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Corporate Social Responsibility

  • Norman Barry
Chapter
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Abstract

The attempts to moralize corporations are by no means limited to enforcing very strict rules of behaviour on their activities, rules which might not be thought applicable to private individuals. Business ethics now seems to be imposing positive moral duties on commercial enterprises. They are now required to perform duties which private persons are not expected to perform: that is, actions which go beyond the observance of basic and conventional rules, respect for property, contract and conventionally established rights. They are not merely to refrain from wrongdoing but are to act positively for the public good. The rationale for the imposition of such duties on corporations derives largely from the claim that their existence depends solely upon a grant of privileges from the state. It would seem that they owe something to society in return for this (in addition to supplying wanted consumer goods and creating employment). If this idea were taken to some of the extremes suggested, corporations would have fewer rights than private persons.

Keywords

Corporate Social Responsibility Business Ethic Social Responsibility Corporate Governance Affirmative Action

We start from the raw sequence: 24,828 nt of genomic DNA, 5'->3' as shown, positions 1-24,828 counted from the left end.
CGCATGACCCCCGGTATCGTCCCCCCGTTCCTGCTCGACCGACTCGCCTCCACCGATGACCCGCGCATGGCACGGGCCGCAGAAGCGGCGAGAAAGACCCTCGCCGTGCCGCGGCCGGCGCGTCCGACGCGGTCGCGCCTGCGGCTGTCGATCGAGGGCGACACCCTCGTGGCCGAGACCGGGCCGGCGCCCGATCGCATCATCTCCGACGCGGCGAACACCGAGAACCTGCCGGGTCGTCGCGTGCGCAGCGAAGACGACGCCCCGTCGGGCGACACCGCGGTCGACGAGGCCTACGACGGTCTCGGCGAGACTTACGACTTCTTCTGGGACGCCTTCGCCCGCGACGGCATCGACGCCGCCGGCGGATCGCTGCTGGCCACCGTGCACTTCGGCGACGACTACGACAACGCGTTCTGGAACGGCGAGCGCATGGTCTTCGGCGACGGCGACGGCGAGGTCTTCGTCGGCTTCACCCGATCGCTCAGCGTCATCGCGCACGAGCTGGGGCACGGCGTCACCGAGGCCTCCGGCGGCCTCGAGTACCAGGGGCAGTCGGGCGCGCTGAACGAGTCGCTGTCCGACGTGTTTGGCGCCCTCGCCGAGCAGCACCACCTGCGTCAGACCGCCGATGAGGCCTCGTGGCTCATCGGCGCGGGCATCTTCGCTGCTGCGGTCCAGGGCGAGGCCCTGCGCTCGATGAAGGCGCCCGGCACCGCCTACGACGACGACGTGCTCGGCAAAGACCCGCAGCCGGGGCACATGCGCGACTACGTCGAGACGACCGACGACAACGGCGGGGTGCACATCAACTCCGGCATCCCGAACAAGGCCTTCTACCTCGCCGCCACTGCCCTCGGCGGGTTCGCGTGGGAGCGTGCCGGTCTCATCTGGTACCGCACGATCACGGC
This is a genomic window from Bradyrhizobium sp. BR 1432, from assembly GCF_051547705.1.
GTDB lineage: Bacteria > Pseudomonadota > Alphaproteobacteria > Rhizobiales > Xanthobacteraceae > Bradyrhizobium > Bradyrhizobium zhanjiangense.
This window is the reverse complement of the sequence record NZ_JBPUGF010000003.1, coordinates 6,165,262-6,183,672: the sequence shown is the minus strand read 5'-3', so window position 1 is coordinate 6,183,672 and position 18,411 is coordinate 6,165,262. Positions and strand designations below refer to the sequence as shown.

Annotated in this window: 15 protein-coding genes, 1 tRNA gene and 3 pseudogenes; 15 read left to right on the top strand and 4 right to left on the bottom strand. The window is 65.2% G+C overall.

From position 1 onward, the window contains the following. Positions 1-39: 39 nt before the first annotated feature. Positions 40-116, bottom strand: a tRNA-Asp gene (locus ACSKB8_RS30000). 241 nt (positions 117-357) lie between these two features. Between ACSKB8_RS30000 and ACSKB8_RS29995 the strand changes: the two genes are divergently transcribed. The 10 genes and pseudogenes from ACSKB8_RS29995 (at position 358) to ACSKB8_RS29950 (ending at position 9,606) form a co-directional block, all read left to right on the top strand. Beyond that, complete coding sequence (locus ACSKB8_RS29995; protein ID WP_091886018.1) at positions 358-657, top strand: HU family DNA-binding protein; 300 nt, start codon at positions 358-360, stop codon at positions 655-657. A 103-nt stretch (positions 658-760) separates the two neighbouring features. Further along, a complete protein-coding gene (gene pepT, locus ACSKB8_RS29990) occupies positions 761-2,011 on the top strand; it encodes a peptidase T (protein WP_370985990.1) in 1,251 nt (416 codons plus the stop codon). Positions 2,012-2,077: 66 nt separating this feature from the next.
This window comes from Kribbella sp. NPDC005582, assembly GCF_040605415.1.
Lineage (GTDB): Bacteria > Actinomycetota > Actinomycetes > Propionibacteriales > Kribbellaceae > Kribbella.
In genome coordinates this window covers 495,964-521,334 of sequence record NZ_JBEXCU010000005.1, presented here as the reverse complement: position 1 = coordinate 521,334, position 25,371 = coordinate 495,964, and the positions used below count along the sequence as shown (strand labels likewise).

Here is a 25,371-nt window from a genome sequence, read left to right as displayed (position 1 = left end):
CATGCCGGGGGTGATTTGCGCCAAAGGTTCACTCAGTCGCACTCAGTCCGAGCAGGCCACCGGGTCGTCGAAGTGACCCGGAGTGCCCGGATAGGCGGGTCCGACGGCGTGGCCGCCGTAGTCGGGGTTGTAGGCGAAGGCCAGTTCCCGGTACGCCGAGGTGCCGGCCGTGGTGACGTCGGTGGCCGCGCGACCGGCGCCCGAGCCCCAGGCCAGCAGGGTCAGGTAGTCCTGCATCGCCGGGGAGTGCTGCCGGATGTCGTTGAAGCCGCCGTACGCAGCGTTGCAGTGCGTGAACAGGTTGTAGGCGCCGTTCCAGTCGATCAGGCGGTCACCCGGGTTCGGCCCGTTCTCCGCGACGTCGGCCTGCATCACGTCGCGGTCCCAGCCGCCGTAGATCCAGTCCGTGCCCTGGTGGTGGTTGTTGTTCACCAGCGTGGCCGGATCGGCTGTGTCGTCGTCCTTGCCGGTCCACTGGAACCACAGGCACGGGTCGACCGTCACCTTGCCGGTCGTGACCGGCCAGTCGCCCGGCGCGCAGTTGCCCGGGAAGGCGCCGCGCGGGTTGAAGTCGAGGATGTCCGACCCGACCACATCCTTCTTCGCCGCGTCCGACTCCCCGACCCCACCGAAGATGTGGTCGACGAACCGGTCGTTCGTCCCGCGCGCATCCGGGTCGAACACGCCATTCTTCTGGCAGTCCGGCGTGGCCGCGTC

These keywords were added by machine and not by the authors. This process is experimental and the keywords may be updated as the learning algorithm improves.

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Notes

  1. 2.
    See S. Littlechild, ‘Misleading Calculations of the Social Costs of Monopoly Power’, Economic Journal (1981) pp. 348–63.Google Scholar
  2. 6.
    F. Fukuyama, Trust (London: Hamish Hamilton, 1995).Google Scholar
  3. 9.
    W. Evan and R. Freeman, ‘A Stakeholder Theory of the Modem Corporation: Kantian Capitalism’, in Beauchamp and Bowie, Ethical Theory and Business, p. 82. For a critique of the idea, see Elaine Sternberg, ‘Stakeholder Theory: The Defective State it’s In’, in D. Green (ed.) Stakeholding and Its Critics (London: Institute of Economic Affairs, 1997).Google Scholar
  4. 10.
    See M. Ricketts, The Economics of Business Enterprise (London: Harvester, 2nd edn, 1994)Google Scholar
  5. 12.
    See J.K. Galbraith, The New Industrial State (Harmondsworth: Penguin, 1974).Google Scholar
  6. 14.
    J. Kuhn and D. Shriver, Beyond Success (New York: Oxford University Press, 1991)Google Scholar
  7. 22.
    See Manne’s The Modem Corporation and Social Responsibility (Washington, DC: American Enterprise Institute, 1972) p. 29.Google Scholar
  8. 25.
    See A. Shenfield, ‘The Businessman and the Politician’, in N. Barry (ed.) Limited Government, Individual Liberty and the Rule of Law (Cheltenham: Elgar, forthcoming, 1998).Google Scholar

Copyright information

© Norman Barry 1998

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  • Norman Barry

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